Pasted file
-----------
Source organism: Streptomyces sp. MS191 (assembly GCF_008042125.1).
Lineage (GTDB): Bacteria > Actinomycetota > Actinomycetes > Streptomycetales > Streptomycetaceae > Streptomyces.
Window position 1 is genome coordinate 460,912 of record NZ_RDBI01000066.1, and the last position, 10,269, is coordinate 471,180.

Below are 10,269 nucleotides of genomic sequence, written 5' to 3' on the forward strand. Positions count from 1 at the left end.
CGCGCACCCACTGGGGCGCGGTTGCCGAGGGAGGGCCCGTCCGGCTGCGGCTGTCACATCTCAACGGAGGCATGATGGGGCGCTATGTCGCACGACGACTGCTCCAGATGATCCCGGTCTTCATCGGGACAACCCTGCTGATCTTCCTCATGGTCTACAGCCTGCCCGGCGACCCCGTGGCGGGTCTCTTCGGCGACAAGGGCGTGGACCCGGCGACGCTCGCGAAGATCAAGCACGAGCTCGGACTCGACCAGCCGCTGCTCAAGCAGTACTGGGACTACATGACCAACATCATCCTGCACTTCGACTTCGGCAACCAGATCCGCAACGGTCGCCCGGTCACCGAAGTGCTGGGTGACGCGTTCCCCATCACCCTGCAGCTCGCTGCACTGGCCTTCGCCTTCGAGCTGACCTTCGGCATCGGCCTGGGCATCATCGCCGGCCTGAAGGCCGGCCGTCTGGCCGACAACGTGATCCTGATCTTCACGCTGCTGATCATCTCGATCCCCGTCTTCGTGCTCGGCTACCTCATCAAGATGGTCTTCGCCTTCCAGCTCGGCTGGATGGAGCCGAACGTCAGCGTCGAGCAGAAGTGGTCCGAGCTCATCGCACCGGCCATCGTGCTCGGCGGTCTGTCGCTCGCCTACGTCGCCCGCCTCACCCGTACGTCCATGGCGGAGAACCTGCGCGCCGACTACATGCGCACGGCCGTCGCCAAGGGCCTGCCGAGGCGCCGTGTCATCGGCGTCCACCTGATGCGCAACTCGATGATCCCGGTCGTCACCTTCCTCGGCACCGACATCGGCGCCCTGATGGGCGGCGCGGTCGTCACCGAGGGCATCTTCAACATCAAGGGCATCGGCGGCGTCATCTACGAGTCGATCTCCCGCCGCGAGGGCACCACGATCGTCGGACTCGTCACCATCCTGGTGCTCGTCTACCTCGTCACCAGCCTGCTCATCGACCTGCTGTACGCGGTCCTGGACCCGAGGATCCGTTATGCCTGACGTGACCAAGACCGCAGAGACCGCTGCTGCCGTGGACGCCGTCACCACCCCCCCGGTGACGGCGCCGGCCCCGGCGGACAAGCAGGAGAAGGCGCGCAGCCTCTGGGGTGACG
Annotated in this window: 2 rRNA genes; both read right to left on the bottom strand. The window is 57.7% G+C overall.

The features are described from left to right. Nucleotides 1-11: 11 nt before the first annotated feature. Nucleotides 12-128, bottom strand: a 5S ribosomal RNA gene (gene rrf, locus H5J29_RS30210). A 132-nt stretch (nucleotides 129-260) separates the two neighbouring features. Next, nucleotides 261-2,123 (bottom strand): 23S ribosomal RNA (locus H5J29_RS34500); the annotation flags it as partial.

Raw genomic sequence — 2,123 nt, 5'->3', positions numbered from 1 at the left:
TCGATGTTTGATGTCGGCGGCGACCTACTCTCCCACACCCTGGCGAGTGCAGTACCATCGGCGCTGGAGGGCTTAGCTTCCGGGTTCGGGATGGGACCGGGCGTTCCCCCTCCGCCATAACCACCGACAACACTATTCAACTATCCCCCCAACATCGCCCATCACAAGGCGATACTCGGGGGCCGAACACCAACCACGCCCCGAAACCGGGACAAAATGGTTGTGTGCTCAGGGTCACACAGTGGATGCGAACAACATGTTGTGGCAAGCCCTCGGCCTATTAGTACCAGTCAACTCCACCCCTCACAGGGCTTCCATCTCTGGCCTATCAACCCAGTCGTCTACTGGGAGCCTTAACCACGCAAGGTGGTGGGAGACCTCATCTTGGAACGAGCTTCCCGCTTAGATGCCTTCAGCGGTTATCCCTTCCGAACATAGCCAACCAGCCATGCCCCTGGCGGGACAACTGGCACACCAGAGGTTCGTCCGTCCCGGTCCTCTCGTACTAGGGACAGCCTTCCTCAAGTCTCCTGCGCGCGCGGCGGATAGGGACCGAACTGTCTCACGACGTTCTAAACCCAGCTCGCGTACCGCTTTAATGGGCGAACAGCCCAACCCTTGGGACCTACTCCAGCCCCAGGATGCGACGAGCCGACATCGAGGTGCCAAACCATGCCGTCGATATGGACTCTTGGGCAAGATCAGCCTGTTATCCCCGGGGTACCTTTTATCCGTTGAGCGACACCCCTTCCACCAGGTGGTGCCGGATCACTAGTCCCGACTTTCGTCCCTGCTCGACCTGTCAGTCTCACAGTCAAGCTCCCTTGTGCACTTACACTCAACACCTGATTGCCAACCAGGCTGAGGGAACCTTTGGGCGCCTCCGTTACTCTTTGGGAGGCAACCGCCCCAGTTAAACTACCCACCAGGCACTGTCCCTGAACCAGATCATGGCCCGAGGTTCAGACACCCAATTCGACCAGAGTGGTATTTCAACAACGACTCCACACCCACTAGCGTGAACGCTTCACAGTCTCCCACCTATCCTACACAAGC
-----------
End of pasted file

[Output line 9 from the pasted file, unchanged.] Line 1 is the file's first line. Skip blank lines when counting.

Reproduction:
TCGATGTTTGATGTCGGCGGCGACCTACTCTCCCACACCCTGGCGAGTGCAGTACCATCGGCGCTGGAGGGCTTAGCTTCCGGGTTCGGGATGGGACCGGGCGTTCCCCCTCCGCCATAACCACCGACAACACTATTCAACTATCCCCCCAACATCGCCCATCACAAGGCGATACTCGGGGGCCGAACACCAACCACGCCCCGAAACCGGGACAAAATGGTTGTGTGCTCAGGGTCACACAGTGGATGCGAACAACATGTTGTGGCAAGCCCTCGGCCTATTAGTACCAGTCAACTCCACCCCTCACAGGGCTTCCATCTCTGGCCTATCAACCCAGTCGTCTACTGGGAGCCTTAACCACGCAAGGTGGTGGGAGACCTCATCTTGGAACGAGCTTCCCGCTTAGATGCCTTCAGCGGTTATCCCTTCCGAACATAGCCAACCAGCCATGCCCCTGGCGGGACAACTGGCACACCAGAGGTTCGTCCGTCCCGGTCCTCTCGTACTAGGGACAGCCTTCCTCAAGTCTCCTGCGCGCGCGGCGGATAGGGACCGAACTGTCTCACGACGTTCTAAACCCAGCTCGCGTACCGCTTTAATGGGCGAACAGCCCAACCCTTGGGACCTACTCCAGCCCCAGGATGCGACGAGCCGACATCGAGGTGCCAAACCATGCCGTCGATATGGACTCTTGGGCAAGATCAGCCTGTTATCCCCGGGGTACCTTTTATCCGTTGAGCGACACCCCTTCCACCAGGTGGTGCCGGATCACTAGTCCCGACTTTCGTCCCTGCTCGACCTGTCAGTCTCACAGTCAAGCTCCCTTGTGCACTTACACTCAACACCTGATTGCCAACCAGGCTGAGGGAACCTTTGGGCGCCTCCGTTACTCTTTGGGAGGCAACCGCCCCAGTTAAACTACCCACCAGGCACTGTCCCTGAACCAGATCATGGCCCGAGGTTCAGACACCCAATTCGACCAGAGTGGTATTTCAACAACGACTCCACACCCACTAGCGTGAACGCTTCACAGTCTCCCACCTATCCTACACAAGC